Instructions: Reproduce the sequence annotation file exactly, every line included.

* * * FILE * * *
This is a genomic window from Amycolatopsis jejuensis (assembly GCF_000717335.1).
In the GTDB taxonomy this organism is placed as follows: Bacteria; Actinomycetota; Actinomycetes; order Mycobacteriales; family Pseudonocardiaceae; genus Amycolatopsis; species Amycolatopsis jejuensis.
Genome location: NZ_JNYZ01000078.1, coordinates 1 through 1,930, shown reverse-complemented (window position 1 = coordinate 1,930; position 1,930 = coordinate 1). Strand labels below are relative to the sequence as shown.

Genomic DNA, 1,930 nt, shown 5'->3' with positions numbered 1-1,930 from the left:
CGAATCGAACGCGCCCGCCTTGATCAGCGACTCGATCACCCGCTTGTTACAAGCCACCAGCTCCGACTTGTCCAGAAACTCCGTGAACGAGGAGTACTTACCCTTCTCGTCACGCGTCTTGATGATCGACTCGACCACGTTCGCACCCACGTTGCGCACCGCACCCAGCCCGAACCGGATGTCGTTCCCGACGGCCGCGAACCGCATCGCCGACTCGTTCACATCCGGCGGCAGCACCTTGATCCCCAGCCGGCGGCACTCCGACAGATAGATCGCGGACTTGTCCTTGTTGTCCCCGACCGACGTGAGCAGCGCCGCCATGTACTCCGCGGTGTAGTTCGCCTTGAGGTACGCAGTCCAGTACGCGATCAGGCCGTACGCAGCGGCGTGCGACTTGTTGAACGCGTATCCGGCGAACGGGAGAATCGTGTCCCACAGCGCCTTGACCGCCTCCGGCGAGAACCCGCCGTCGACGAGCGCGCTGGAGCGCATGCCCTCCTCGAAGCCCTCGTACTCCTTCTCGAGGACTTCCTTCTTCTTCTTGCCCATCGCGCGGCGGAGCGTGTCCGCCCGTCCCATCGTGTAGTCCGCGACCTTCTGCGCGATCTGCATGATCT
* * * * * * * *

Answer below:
This is a genomic window from Amycolatopsis jejuensis (assembly GCF_000717335.1).
In the GTDB taxonomy this organism is placed as follows: Bacteria; Actinomycetota; Actinomycetes; order Mycobacteriales; family Pseudonocardiaceae; genus Amycolatopsis; species Amycolatopsis jejuensis.
Genome location: NZ_JNYZ01000078.1, coordinates 1 through 1,930, shown reverse-complemented (window position 1 = coordinate 1,930; position 1,930 = coordinate 1). Strand labels below are relative to the sequence as shown.

Genomic DNA, 1,930 nt, shown 5'->3' with positions numbered 1-1,930 from the left:
CGAATCGAACGCGCCCGCCTTGATCAGCGACTCGATCACCCGCTTGTTACAAGCCACCAGCTCCGACTTGTCCAGAAACTCCGTGAACGAGGAGTACTTACCCTTCTCGTCACGCGTCTTGATGATCGACTCGACCACGTTCGCACCCACGTTGCGCACCGCACCCAGCCCGAACCGGATGTCGTTCCCGACGGCCGCGAACCGCATCGCCGACTCGTTCACATCCGGCGGCAGCACCTTGATCCCCAGCCGGCGGCACTCCGACAGATAGATCGCGGACTTGTCCTTGTTGTCCCCGACCGACGTGAGCAGCGCCGCCATGTACTCCGCGGTGTAGTTCGCCTTGAGGTACGCAGTCCAGTACGCGATCAGGCCGTACGCAGCGGCGTGCGACTTGTTGAACGCGTATCCGGCGAACGGGAGAATCGTGTCCCACAGCGCCTTGACCGCCTCCGGCGAGAACCCGCCGTCGACGAGCGCGCTGGAGCGCATGCCCTCCTCGAAGCCCTCGTACTCCTTCTCGAGGACTTCCTTCTTCTTCTTGCCCATCGCGCGGCGGAGCGTGTCCGCCCGTCCCATCGTGTAGTCCGCGACCTTCTGCGCGATCTGCATGATCT